The SEC just charged a finance professor from Florida State and an engineering professor from Florida A&M with naked short selling, which the professors might have been doing as a kind of protest against a practice that doesn't have a very good case for illegality behind it.
But I've heard it said that it's not the crime, it's the cover-up, and the two professors spent a lot of time covering up what they were doing. Moreover, part of their point of their shorts was to not take on the expense of covering, too, which for good or ill, is something all shorts are required to do. Anyway, here's the SEC:
Colak and Kostov set their scheme in motion in early 2010 and went on to sell more than $800 million worth of call options in more than 20 companies. Their trading strategy involved purchasing and writing two pairs of options for the same underlying stock, and targeting options in hard-to-borrow securities in which the price of the put options was higher than the price of the call options. Colak and Kostov profited by avoiding the cost of instituting and maintaining the short positions caused by their paired options trading.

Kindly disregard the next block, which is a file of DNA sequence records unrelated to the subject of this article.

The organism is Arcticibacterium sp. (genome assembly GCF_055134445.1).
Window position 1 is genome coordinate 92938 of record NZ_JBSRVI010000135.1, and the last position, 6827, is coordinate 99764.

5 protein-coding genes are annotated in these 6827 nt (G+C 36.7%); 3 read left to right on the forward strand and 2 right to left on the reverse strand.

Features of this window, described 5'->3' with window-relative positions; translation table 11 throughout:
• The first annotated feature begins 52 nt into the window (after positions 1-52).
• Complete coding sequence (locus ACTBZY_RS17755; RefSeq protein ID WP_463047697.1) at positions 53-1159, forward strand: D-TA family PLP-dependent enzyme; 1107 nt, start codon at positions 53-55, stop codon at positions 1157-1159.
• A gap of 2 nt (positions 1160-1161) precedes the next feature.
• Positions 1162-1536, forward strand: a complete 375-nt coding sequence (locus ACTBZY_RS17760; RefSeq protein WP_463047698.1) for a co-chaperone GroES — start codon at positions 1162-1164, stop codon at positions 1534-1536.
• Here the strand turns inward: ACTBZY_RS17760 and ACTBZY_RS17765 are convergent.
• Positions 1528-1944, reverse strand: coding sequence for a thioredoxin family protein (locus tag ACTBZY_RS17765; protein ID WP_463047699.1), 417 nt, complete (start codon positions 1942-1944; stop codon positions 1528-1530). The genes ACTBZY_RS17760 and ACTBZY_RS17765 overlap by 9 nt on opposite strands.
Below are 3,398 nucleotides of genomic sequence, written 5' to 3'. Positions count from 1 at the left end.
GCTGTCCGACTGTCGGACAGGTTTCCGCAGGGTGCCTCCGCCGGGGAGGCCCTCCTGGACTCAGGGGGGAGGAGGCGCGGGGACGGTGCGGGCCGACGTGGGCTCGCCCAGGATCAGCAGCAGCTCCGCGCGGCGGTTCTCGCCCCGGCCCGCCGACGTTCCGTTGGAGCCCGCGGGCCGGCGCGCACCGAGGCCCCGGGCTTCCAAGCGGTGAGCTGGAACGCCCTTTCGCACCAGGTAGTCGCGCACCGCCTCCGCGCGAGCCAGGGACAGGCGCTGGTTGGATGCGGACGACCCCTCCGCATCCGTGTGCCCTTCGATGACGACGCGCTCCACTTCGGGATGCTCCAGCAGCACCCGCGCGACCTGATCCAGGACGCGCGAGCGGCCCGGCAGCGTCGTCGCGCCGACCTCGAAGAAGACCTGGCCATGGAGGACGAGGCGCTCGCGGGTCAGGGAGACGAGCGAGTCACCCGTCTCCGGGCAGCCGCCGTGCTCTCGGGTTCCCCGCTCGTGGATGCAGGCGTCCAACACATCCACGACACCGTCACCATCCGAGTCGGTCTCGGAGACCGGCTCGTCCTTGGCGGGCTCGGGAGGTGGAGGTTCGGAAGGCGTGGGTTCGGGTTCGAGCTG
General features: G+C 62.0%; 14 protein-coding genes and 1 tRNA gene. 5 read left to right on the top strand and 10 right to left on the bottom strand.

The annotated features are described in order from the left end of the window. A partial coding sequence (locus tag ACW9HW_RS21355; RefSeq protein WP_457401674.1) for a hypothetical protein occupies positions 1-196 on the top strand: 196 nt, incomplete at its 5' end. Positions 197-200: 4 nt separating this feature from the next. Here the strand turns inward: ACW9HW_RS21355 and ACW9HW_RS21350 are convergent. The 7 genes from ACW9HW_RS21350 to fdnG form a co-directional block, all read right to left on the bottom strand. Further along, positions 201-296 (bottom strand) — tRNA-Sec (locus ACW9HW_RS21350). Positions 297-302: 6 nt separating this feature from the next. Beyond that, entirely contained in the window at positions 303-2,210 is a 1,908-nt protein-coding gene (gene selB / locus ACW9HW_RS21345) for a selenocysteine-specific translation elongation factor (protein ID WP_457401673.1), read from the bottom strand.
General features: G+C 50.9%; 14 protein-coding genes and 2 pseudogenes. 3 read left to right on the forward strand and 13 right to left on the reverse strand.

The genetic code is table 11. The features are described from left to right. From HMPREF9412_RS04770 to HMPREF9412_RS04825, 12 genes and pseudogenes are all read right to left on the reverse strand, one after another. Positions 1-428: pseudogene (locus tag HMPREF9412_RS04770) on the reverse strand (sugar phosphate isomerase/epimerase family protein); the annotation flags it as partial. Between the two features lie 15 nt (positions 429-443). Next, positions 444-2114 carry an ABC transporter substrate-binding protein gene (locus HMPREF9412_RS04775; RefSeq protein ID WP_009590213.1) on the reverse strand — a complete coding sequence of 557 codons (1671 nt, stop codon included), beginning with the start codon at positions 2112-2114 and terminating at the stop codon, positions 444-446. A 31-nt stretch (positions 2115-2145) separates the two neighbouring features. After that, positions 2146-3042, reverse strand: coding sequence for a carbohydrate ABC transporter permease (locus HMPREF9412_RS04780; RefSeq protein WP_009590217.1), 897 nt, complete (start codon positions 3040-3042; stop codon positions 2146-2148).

Sound bad? Well, the SEC didn't get an admission of guilt out of the two, and all told, they had to pay the agency $400,000 to settle the case. So not exactly throwing away the key. Not good for business school professors to be accused of violating the securities law, though. HT: Securities Docket.
UPDATE: Here's Matt Levine with a nice explanation, more careful than anything you see above, or how the scheme was meant to work, and the regulatory arbitrage implications thereof, vel non.
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